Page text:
Peter Haralambous, co-owner of Eco Furniture Design, helped build the business from a small concern began by constructing a table from discarded wood to one of the fastest-growing small businesses in South Africa. Eco Furniture Design has made craftspeople out of people who came to them with no skills.(Images: Eco Furniture Design)MEDIA CONTACTS • Tameron GrahnOwner, Eco Furniture Design+27 21 827 1336Sulaiman PhilipEco Furniture Design, a Cape Town company, has been named the fastest growing small business incubatee by the Department of Trade and Industry (the dti).The recognition came at the National Technology Awards, held in Durban in October. The awards celebrate small to medium enterprises (SMEs) that embrace technology to improve their competitiveness.There are 12 incubator programmes across the country in industries as diverse as IT, construction and agriculture. The programmes are designed to get enterprises from a survivalist stage or from the informal economy into thriving businesses in the mainstream economy. The awards, made by the the dti, were held at iNkosi Albert Luthuli International Convention Centre.Eco Furniture Design was recognised for the fastest growth across all the industries. “We went from two employees as a start-up almost two years ago to a point where we employ 12 people today,” says founding partner Peter Haralambous. The business grew out of Peter and his partner, Tameron Grahn, building a table from some wood they found discarded at the side of the road.The partners saw a business opportunity once friends started asking them to build furniture for them as well. Without funding or woodwork experience, they approached the Furntech incubator in Woodstock, Cape Town. “They have a two-year programme that helped us to build our business from scratch. It has given us the freedom to employ unskilled people with potential and have them trained at the centre by Seda technicians. This is an aspect of the business that I really enjoy,” Haralambous explains. Support for small enterprisesSeda, the Small Enterprise Development Agency, falls under the dti. Its mission is to develop, support and promote small enterprises, ensuring their growth and sustainability in co-ordination and partnership with various role players, including global partners, who make international best practices available to local entrepreneurs.The Furntech incubator, one of the smallest in the country, has space for 12 furniture-related businesses, from designers to manufacturers like Eco Furniture. It has state-of-the-art machinery and trained technicians who help teach skills to entrepreneurs and their employees. Furntech’s business technology incubation is affiliated to the Seda Technology Programme, which develops innovative technology based platforms that result in the creation of sustainable, globally competitive small, medium and micro enterprises.Lucky Mhlanga, an Eco Furniture employee, has been with the company since it began. He started with no carpentry skills but today is a carpenter, having been trained to artisan level at the incubator.Access to equipment works on rotation, which has inadvertently proven to be a good business lesson for Haralambous. It has taught him the importance of lead times and scheduling production. It is early days yet for the company, with the hiccoughs that come with starting a business. Easing the way, though, along with the technical assistance offered at incubators like Furntech, entrepreneurs can access funding and business skills training. Training and teaching skills“Being part of this programme has allowed us to build our business. It’s allowed us to hire unskilled people and train them. It has allowed us to grow steadily in a relatively safe environment. It’s early days yet but we’ve been given firm grounding.”Haralambous is looking for new factory premises as Eco Furniture is almost two years old and must soon leave the Furntech space. The dti has moved it from one programme to another, one that gives businesses that come through the incubator system grants to help fund the purchase of equipment. “The programme is designed to assist with technology transfers and ensure that we build on the last two years of success.”The department and its minister, Rob Davies, recognise the importance of South African businesses embracing technology to remain competitive. “Technology is no longer a luxury for small- to medium-sized enterprises. The Technology Awards are designed to inspire and encourage creativity and technological innovativeness among business people by rewarding those that make use of technology to advance their business,” Davies said on the eve of the awards ceremony.The awards showcase successes from three programmes the dti runs with various parastatals:● With the Industrial Development Corporation, it runs the Support Programme for Industrial Innovation. This fund helps companies that develop innovative products or processes from the conclusion of research and ends once a prototype has been developed.● With the National Research Foundation, it runs the Technology and Human Resource for Industry Programme, which spends R390-million a year on research in science, technology and engineering. The focus is to train and develop researchers and technology managers who will help develop and improve competitive practices across all industries.● With Seda, it has run the Seda Technology Programme since 2006 with a focus on improving government support for small- to medium-sized businesses. Government research has found that most small, technology based businesses that failed did so in their first three years. STP is designed to give small start-ups support and training to improve access to technology and management support to improve productivity and performance. Other winnersOther winners on the night were Durban IT development and training company Smart Xchange, and Thabong Bakery, from Welkom in Free State. The awards are growing more prestigious and more competitive, says the director-general in the dti, Lionel October. “The development of small, medium and micro enterprises in partnership with the government, using programmes like these three, can bring a positive spin to the creation of jobs.”It is this network of resources that has helped Anna Lelimo, the owner of Thabong Bakery, to grow her business from a home-based caterer to one that supplies bread and confectionaries to 30 supermarkets. The mother of two made a brave decision to change careers in 2001 to follow her dream to be her own boss.Lelimo told her hometown newspaper, The Weekly, after receiving her award: “It is liberating to take your life in your own hands and decide what you are going to do with it and where you want to take it. When I embarked on this new chapter in my life as a business owner, there were a lot of challenges and sacrifices, but when you are determined to succeed, no matter how difficult the road, you will find a way to accomplish your dreams.”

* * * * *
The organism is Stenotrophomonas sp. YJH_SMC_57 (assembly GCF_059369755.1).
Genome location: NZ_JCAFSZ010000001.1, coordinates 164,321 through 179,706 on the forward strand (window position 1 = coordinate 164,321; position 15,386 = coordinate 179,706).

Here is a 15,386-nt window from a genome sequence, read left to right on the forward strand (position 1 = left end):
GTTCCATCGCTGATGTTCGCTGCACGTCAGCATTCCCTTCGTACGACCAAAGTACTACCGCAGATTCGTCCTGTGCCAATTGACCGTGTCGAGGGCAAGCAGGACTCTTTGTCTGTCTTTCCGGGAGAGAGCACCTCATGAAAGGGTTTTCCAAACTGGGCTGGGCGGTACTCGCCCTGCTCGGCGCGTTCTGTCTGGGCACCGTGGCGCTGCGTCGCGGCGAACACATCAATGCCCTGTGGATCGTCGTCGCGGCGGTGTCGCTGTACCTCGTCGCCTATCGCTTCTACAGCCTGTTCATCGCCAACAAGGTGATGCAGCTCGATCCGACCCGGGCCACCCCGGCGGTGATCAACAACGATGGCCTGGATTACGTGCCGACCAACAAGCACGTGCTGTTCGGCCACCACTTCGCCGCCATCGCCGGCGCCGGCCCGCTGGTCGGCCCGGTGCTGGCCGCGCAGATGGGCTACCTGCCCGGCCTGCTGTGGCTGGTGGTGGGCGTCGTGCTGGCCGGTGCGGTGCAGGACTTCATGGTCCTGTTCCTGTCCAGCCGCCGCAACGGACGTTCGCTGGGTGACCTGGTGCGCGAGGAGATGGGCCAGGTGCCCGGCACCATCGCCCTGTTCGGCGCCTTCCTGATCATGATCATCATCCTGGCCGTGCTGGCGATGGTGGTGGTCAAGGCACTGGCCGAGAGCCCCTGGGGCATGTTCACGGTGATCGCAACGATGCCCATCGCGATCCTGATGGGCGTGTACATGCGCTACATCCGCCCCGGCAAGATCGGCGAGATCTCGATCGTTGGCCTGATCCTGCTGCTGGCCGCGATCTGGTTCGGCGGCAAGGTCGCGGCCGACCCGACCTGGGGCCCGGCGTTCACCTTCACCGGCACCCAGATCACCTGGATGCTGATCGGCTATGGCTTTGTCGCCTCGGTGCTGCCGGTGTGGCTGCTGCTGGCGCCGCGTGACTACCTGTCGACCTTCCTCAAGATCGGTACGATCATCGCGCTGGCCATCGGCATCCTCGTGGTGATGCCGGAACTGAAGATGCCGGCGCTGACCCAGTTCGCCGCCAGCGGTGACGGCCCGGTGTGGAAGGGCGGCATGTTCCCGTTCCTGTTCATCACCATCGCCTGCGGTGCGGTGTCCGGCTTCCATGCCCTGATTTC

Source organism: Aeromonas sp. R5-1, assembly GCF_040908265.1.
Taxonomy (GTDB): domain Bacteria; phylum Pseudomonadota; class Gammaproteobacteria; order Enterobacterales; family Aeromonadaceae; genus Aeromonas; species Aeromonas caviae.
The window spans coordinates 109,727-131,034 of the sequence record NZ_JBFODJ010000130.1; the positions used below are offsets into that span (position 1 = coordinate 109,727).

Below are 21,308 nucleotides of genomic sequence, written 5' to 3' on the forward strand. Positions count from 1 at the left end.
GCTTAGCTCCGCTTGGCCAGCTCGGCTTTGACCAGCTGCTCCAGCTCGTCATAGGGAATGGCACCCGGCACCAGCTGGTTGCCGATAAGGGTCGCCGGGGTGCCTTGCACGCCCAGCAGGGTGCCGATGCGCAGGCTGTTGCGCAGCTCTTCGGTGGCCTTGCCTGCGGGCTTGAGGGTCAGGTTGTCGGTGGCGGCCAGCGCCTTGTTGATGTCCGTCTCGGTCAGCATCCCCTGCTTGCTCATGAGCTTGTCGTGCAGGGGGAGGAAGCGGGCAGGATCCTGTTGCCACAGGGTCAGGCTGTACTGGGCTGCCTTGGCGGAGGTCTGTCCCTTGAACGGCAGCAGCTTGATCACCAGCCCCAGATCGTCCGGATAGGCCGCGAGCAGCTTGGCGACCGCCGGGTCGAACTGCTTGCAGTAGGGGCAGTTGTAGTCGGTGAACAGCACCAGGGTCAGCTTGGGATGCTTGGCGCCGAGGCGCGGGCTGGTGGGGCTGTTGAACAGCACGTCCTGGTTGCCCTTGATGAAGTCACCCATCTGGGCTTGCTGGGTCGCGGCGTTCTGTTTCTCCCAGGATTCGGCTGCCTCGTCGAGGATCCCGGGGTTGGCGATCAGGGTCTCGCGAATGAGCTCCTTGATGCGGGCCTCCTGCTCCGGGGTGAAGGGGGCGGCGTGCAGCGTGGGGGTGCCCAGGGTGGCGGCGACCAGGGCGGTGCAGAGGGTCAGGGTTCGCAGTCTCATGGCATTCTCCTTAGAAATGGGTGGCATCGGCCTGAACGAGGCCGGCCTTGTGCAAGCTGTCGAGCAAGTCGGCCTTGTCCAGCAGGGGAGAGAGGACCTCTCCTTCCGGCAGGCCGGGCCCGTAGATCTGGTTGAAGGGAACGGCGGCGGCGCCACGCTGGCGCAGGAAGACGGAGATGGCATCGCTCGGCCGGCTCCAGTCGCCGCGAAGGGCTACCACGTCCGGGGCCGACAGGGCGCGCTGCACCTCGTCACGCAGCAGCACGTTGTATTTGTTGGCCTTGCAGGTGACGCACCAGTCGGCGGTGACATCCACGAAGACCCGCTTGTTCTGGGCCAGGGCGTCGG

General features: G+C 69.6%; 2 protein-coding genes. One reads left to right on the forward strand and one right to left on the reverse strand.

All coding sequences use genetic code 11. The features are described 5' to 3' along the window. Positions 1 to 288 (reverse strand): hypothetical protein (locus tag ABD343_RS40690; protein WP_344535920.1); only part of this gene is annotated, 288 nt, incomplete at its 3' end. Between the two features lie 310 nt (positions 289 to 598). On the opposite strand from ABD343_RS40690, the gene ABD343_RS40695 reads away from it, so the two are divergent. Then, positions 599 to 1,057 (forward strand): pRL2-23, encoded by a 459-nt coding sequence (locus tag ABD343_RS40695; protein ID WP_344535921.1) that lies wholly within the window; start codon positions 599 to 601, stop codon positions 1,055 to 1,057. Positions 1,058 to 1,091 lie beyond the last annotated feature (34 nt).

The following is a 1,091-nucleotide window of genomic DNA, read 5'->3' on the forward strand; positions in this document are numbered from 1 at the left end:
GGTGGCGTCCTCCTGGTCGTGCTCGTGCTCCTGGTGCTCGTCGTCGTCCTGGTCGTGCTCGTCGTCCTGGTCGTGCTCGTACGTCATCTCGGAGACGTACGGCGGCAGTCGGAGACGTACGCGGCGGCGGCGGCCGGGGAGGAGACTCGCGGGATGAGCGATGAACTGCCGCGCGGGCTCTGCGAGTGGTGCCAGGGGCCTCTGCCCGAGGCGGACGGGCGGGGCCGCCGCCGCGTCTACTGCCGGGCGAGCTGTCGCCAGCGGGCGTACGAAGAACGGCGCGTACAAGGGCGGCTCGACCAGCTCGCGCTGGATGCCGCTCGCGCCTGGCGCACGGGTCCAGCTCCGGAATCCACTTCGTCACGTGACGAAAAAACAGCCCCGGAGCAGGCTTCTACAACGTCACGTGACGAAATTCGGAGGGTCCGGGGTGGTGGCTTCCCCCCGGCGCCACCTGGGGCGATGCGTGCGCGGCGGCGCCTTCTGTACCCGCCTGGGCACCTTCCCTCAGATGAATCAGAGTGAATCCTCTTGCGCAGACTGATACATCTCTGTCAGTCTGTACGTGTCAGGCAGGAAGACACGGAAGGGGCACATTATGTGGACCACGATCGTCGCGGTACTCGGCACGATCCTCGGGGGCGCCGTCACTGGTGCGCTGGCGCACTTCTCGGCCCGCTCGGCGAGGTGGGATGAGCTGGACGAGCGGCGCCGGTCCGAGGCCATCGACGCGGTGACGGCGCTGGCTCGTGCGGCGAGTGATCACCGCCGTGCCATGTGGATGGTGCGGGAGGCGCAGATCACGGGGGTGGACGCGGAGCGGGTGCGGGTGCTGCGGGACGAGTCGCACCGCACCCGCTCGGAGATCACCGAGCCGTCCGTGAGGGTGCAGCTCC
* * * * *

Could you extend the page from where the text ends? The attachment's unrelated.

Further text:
When someone worried came rushing to Jagmohan Dalmiya, the then president of the International Cricket Council (ICC), and said that the Queen was keen to distribute the prizes after the World Cup final at Lord’s, London, in 1999, he deflected the request very cleverly and deftly in a way that would not annoy the Monarch.Dalmiya, much after demitting office in 2000, had revealed in an interview that his answer to the man was that the ceremony could be deferred by a few minutes and the Queen could leave the ground during this time. It happened exactly like that and as per the ICC convention — Dalmiya, being the president — presented the trophy to Aussie captain Steve Waugh.That is Dalmiya for you — sharp, witty, humorous and known for never accepting defeat. And quite characteristically the old fox rallied back again to force his rivals in the Board of Control for Cricket in India (BCCI) to withdraw the case of misappropriation of money and announce the decision at Wednesday’s AGM in Mumbai.The 70-year-old seasoned administrator was facing allegations of misappropriation of Rs 2.90 crore from the 1996 World Cup accounts. Like on several previous occasions he emerged from the abyss. But there is much more to him than that.Dalmiya has an uncanny ability to find a solution to even the most tricky problem. Of course, he has been assisted by a core group of advisors and friends. They include noted advocate Usha Nath Banerjee, National Cricket Club secretary KP Kajaria, Cricket Association of Bengal’s Gautam Dasgupta, former politician and diplomat Siddhartha Shankar Ray and the late Bengal chief minister Jyoti Basu.advertisementThat Dalmiya helped raise millions of rupees to the BCCI’s and ICC’s coffers is well known.When he was elected BCCI secretary in 1983 its coffers showed a deficit of Rs 85 lakhs and when his term as board president ended in 2004 the balance had swelled to over Rs 100 crores.One of his former board colleagues recalls how he once surprised former board president AC Muthiah, whom Dalmiya succeeded in 2001, by squeezing an unexpectedly high sponsorship deal with a soft drink firm with his aggressive bargaining style.The Kolkata-based Marwari knows how to deal with people.During the 1996 World Cup at home, he received a request from the then external affairs minister Pranab Mukherjee for two match tickets. According to a Dalmiya’s staffer, he took out two from the quota of another Lok Sabha member and gave them to Mukherjee. When his staff told Dalmiya that the affected MP had been pestering for more tickets, he reportedly replied: “I will cross the bridge when I come closer to it.” It’s not that Dalmiya is heartless.He is very compassionate, especially with his personal staff as well as employees of the Cricket Association of Bengal (CAB), of which he is the president, points out a close confidante.”Once he got a BCCI meeting postponed due to ‘personal reasons’. But actually he had to attend the marriage of a CAB clerk,” he disclosed.Dalmiya possesses a good temperament and doesn’t get hassled easily. But after the Pawar- Manohar- Srinivasan trio snatched all his rights and privileges as BCCI administrator in December 2006, it did affect him. ” In the last few years he seems to have aged faster and the effect could be seen on his health,” said another of his close confidantes. ” But in the last year or so, he has looked relaxed as it became increasingly clear that he was on a strong wicket against his BCCI rivals.”Team India still speaks Chappell’s language Greg Chappell’s term as Indian team’s coach ended well over two years ago, with a disastrous outing at the 2007 World Cup. But his legacy is quite evident even now, particularly in the cricketing jargon that he introduced in the country. Some of that may not have been used during the former Australia captain’s twoyear tenure, but almost all players that came in contact with him often use that jargon even now.Even Sourav Ganguly, who had a public spat with Chappell, uses some of that, though probably inadvertently. The other day, at the India Today Youth Summit in Delhi, when he was asked what’s wrong with Yuvraj Singh, whom he had backed so strongly as captain, he replied using a term that Chappell used so often — ‘process’. “You just have to deal with it (ups and downs). That’s why it’s important in life and in sport to keep it simple.Just focus on performance.Once you keep performing, the rest will look after itself,” he said. And then he stressed: “Keep it simple as much as you can. It’s about the process.” Before Chappell, this word was hardly used by Indian cricketers or coaches. The Aussie might have gone, but his legacy remains.advertisementTHE AUSTRALIAN team is playing the first Test in Mohali and its cricketers and the support staff are in great form off the field — on Twitter and blogs. From manager Steve Bernard, who is writing an blog on the official Cricket Australia website, to coach Tim Nielson, several members of the squad are regularly Tweeting or blogging.But the Aussies are mostly focussing on the negative and dark side of India. Both Bernard and Nielson have posted pictures from Mohali that only depict India in poor light — like cows sitting on the middle of the road, a ground staff mopping Chandigarh’s Sector 16 Stadium field with an ordinary sponge with a bucket in tow.Hockey players are literally chilling out It’s blowing hot and cold on the hockey pitches at the Dhyan Chand National Stadium ahead of the Commonwealth Games. Tonnes and tonnes of ice is being used daily by players for post-practice ice bath — a modern way of relaxing their tired bodies, and a part of the cooling down process.After their body temperatures shoot up during intense practice sessions on the energy-sapping artificial pitches, they go through stretching exercises to relax and then they hit the ice cubes. These ice cubes are put in inflatable plastic tubs and players stand waist down in them for a few minutes to cool down completely.This exercise relaxes their bodies, particularly their calf and thigh muscles that bear the brunt on the merciless turf.The demand from the 20 teams in the men’s and women’s competitions varies from 100 kg to 200 kg ice per practice session.There have been well over 100 practice sessions since the stadium was opened for the teams on September 24 and there will be more at the Yamuna Sports Complex once the competition begins on Monday at the National Stadium.Add a total of 54 men’s and women’s competition matches to this and imagine the quantity of ice that would have been used by the time the gold medal winners are decided on October 14. Mind boggling, indeed! Trucks full of ice are delivered to the National Stadium daily and it is kept in huge containers.The demand by the Indian men’s team, for instance, is 150kg for each practice session and another 50kg during matches, disclosed national coach Harendra Singh.”Players need ice bath for refreshing themselves. It also brings down their body temperatures,” Harendra told Mail Today. “Apart from the 150kg for practice, we need 50kg for matches. When players come out of the pitch during substitutions they wear ice jackets for immediate recovery. All the players who are benched during matches compulsorily wear ice jackets as they are sent on to the pitch again. We have 16 ice jackets, imported from Australia by the Sports Authority of India, and each one costs approximately Rs 6,500.”advertisement